Writing from the Inside

Writing from the Inside December 29, 2021

Photo by Lisa from Pexels

Early in life, I knew that I hated grammar and everything related to the Language Arts.  The English language has so many rules and exceptions.  I struggled through every single year up until my Senior year in high school.  That was when I met Mrs Allen.  She was a quirky sort of teacher that taught me creative writing.  For the first time, I was able to express myself without getting bogged down in the rules and conventions.  I learned free writing which helped when I recently wrote my first novel.  One of the reason I liked this class was because I accessed what was inside me.

My euphoria didn’t last long.  I tested out of my English class at trade school, but then we had to write several papers, which seemed to only lead to endless re-writes.  Oh my god!  “This is definitely not what I want to do with the rest of my life,” I thought.  I struggled with why it mattered to get it all technically correct and coherent and paced right, etc.  So for many years, I avoided writing anything if I could.  I liked writing computer code because it’s rules were pretty simple and there weren’t any exceptions.

Then, I decided to finish my Bachelors degree in an accelerated program.  We would study one subject for several weeks, then write a paper to demonstrate our understanding.  It got me back in the flow of writing.  It was a good mix, because although they cared about the grammar rules, it didn’t affect the grade that much.  The focus was on whether we understood the content.

In 2000, I wrote a couple of books that were essentially transcripts of my sermons.  It felt good to feel like the words I spoke once were now preserved, even though now I don’t think I would write those two books.

Writing has always helped me discover what I think.  When I have to organize my thoughts into a coherent stream, it somehow sends me deep inside to discover what I really think and sometimes, what I have always known.  It accesses the deep, spiritual, eternal part of me and provides clarity to my scattered mind.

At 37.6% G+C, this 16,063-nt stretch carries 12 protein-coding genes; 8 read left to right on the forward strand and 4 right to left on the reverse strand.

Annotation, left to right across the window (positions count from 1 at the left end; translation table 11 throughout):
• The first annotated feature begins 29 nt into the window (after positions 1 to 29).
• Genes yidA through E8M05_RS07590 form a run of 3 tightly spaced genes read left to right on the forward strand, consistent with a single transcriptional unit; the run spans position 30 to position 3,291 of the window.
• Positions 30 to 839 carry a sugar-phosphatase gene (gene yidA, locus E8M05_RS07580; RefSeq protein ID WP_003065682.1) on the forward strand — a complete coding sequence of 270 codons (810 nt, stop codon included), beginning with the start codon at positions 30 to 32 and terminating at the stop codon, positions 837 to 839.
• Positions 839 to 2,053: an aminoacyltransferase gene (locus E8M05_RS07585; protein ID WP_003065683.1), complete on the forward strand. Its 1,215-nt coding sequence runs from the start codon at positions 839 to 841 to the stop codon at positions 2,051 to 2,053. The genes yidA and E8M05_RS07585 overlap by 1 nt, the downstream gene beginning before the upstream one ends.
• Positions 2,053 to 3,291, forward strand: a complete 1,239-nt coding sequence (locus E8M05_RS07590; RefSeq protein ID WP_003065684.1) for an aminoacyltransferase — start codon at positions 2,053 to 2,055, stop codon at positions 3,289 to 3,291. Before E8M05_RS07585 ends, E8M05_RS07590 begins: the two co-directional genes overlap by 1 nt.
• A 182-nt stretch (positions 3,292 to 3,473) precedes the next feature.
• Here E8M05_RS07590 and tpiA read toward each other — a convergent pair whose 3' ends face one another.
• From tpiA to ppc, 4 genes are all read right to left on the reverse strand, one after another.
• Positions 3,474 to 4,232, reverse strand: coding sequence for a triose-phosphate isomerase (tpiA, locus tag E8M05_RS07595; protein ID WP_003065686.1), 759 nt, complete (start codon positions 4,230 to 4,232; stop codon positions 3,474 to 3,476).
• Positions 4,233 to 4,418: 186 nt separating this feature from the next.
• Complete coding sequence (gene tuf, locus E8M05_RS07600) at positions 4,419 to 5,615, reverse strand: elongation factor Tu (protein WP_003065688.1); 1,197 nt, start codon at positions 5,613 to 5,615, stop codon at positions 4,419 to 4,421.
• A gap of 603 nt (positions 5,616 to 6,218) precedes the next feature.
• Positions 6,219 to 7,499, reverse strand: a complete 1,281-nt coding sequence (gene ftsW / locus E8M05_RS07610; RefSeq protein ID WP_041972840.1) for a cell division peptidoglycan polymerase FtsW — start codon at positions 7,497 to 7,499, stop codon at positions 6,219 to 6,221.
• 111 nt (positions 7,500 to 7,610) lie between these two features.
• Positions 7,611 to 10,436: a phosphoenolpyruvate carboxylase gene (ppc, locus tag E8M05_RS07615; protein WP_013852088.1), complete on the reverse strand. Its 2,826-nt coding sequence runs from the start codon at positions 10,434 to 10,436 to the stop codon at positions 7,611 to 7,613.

Although I look to others for inspiration, when I try to mimic someone else or borrow their ideas, it’s somewhat like chewing gum that’s already been sampled.  People like Jen Hatmaker have a very engaging style, but it is because it’s her style and she is being authentic.  I’ve tried to sound like someone else and it never works out well.

I just taped a podcast where the host said I was the calmest guest she has ever interviewed.  Maybe that is partly because I am more at peace than ever, or maybe it is because I was just being myself.  I am more and more comfortable in my own skin.  When I try to sound excited or mimic other people, it just comes off wrong.

Last winter, I wrote my first novel that will most likely be called “The Hotel.”  Paul Young told me to “just get in the river and let it take you where it does,” or something like that.  I was amazed at the characters that developed, but also that many of the characters carried bits and pieces of me with them.   They were essentially my fears, my hopes and my new understandings.  In other words, they embodied my own internal journey.

If you are new to writing, I would encourage you to do it at least on some level.  Realize, that it feels like facing a brick wall most days until you start writing.  So, practice free writing and assume that no one else will read it.  When I wrote the novel, I set a goal of 1000 words a day.  Every day at work, I would think about the characters and what they would do next, then I would look over yesterday’s writing and then write another chapter or two.  After 45 days, I had 72,000 words (which is about enough for a novel).

It was literally one of the most fun and exciting things I have ever done.

Of course writing takes practice, so don’t be concerned with the quality, just start writing.

Some people have trouble with things like meditation, but I feel like I accomplish something similar by writing.  Just like most things, the hardest things is getting started. I still don’t like grammar and spelling and sentence structure, etc.  I rely heavily on editors and I read every thing I write to Laura to make sure it sounds like what I would say.

Try some free writing today.  Just write 1000 words.  Once you get started, you won’t believe how fast it goes.  Don’t worry about spelling or grammar or anything like that.  Just write about what you feel and chase the rabbit wherever it goes.  Then just be present with those feelings, emotions and thoughts that come up.  Try to be authentically you and totally present.

I’d love to hear how it goes

Be where you are, be who you are!

Karl Forehand


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One response to “Writing from the Inside”

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